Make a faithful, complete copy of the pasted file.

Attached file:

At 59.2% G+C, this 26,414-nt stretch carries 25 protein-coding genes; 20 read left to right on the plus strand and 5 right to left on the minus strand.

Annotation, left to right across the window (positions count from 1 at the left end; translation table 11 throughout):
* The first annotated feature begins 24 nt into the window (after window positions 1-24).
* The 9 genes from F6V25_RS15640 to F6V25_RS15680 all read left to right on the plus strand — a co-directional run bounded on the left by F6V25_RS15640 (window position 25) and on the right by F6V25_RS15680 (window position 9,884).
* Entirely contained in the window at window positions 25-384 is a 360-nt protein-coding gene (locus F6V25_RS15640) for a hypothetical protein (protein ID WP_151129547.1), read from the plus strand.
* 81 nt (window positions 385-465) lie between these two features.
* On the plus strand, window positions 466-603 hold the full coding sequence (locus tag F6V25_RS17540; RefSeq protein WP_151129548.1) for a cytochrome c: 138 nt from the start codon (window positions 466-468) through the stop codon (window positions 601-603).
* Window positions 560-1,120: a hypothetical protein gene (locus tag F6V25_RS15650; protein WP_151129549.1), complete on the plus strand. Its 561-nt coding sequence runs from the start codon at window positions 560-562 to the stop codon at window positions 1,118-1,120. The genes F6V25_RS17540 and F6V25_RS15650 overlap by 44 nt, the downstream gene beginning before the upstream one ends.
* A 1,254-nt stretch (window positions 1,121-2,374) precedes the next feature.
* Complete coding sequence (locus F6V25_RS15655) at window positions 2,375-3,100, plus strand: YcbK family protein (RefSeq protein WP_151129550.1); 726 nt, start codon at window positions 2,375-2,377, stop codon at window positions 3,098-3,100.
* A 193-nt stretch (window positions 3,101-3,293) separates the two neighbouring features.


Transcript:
At 59.2% G+C, this 26,414-nt stretch carries 25 protein-coding genes; 20 read left to right on the plus strand and 5 right to left on the minus strand.

Annotation, left to right across the window (positions count from 1 at the left end; translation table 11 throughout):
* The first annotated feature begins 24 nt into the window (after window positions 1-24).
* The 9 genes from F6V25_RS15640 to F6V25_RS15680 all read left to right on the plus strand — a co-directional run bounded on the left by F6V25_RS15640 (window position 25) and on the right by F6V25_RS15680 (window position 9,884).
* Entirely contained in the window at window positions 25-384 is a 360-nt protein-coding gene (locus F6V25_RS15640) for a hypothetical protein (protein ID WP_151129547.1), read from the plus strand.
* 81 nt (window positions 385-465) lie between these two features.
* On the plus strand, window positions 466-603 hold the full coding sequence (locus tag F6V25_RS17540; RefSeq protein WP_151129548.1) for a cytochrome c: 138 nt from the start codon (window positions 466-468) through the stop codon (window positions 601-603).
* Window positions 560-1,120: a hypothetical protein gene (locus tag F6V25_RS15650; protein WP_151129549.1), complete on the plus strand. Its 561-nt coding sequence runs from the start codon at window positions 560-562 to the stop codon at window positions 1,118-1,120. The genes F6V25_RS17540 and F6V25_RS15650 overlap by 44 nt, the downstream gene beginning before the upstream one ends.
* A 1,254-nt stretch (window positions 1,121-2,374) precedes the next feature.
* Complete coding sequence (locus F6V25_RS15655) at window positions 2,375-3,100, plus strand: YcbK family protein (RefSeq protein WP_151129550.1); 726 nt, start codon at window positions 2,375-2,377, stop codon at window positions 3,098-3,100.
* A 193-nt stretch (window positions 3,101-3,293) separates the two neighbouring features.